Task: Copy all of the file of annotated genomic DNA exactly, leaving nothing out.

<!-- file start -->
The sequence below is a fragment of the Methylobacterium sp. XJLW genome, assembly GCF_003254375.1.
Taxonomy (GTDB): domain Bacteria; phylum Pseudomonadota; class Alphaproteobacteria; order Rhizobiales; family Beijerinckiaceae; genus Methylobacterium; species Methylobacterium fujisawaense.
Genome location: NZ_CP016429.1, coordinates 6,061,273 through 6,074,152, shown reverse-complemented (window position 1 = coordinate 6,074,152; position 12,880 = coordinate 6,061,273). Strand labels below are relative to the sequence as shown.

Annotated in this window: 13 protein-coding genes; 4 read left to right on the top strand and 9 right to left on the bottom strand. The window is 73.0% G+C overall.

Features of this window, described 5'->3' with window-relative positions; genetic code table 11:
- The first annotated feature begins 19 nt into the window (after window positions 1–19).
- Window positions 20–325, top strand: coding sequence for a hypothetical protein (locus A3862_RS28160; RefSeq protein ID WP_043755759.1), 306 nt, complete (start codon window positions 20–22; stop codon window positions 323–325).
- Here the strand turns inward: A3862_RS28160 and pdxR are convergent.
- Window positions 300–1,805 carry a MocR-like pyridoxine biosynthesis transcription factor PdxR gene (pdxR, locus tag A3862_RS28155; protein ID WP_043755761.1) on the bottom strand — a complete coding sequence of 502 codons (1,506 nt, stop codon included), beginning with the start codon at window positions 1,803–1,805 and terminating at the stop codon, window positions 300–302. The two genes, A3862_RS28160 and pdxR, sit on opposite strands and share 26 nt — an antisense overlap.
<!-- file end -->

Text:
The sequence below is a fragment of the Methylobacterium sp. XJLW genome, assembly GCF_003254375.1.
Taxonomy (GTDB): domain Bacteria; phylum Pseudomonadota; class Alphaproteobacteria; order Rhizobiales; family Beijerinckiaceae; genus Methylobacterium; species Methylobacterium fujisawaense.
Genome location: NZ_CP016429.1, coordinates 6,061,273 through 6,074,152, shown reverse-complemented (window position 1 = coordinate 6,074,152; position 12,880 = coordinate 6,061,273). Strand labels below are relative to the sequence as shown.

Annotated in this window: 13 protein-coding genes; 4 read left to right on the top strand and 9 right to left on the bottom strand. The window is 73.0% G+C overall.

Features of this window, described 5'->3' with window-relative positions; genetic code table 11:
- The first annotated feature begins 19 nt into the window (after window positions 1–19).
- Window positions 20–325, top strand: coding sequence for a hypothetical protein (locus A3862_RS28160; RefSeq protein ID WP_043755759.1), 306 nt, complete (start codon window positions 20–22; stop codon window positions 323–325).
- Here the strand turns inward: A3862_RS28160 and pdxR are convergent.
- Window positions 300–1,805 carry a MocR-like pyridoxine biosynthesis transcription factor PdxR gene (pdxR, locus tag A3862_RS28155; protein ID WP_043755761.1) on the bottom strand — a complete coding sequence of 502 codons (1,506 nt, stop codon included), beginning with the start codon at window positions 1,803–1,805 and terminating at the stop codon, window positions 300–302. The two genes, A3862_RS28160 and pdxR, sit on opposite strands and share 26 nt — an antisense overlap.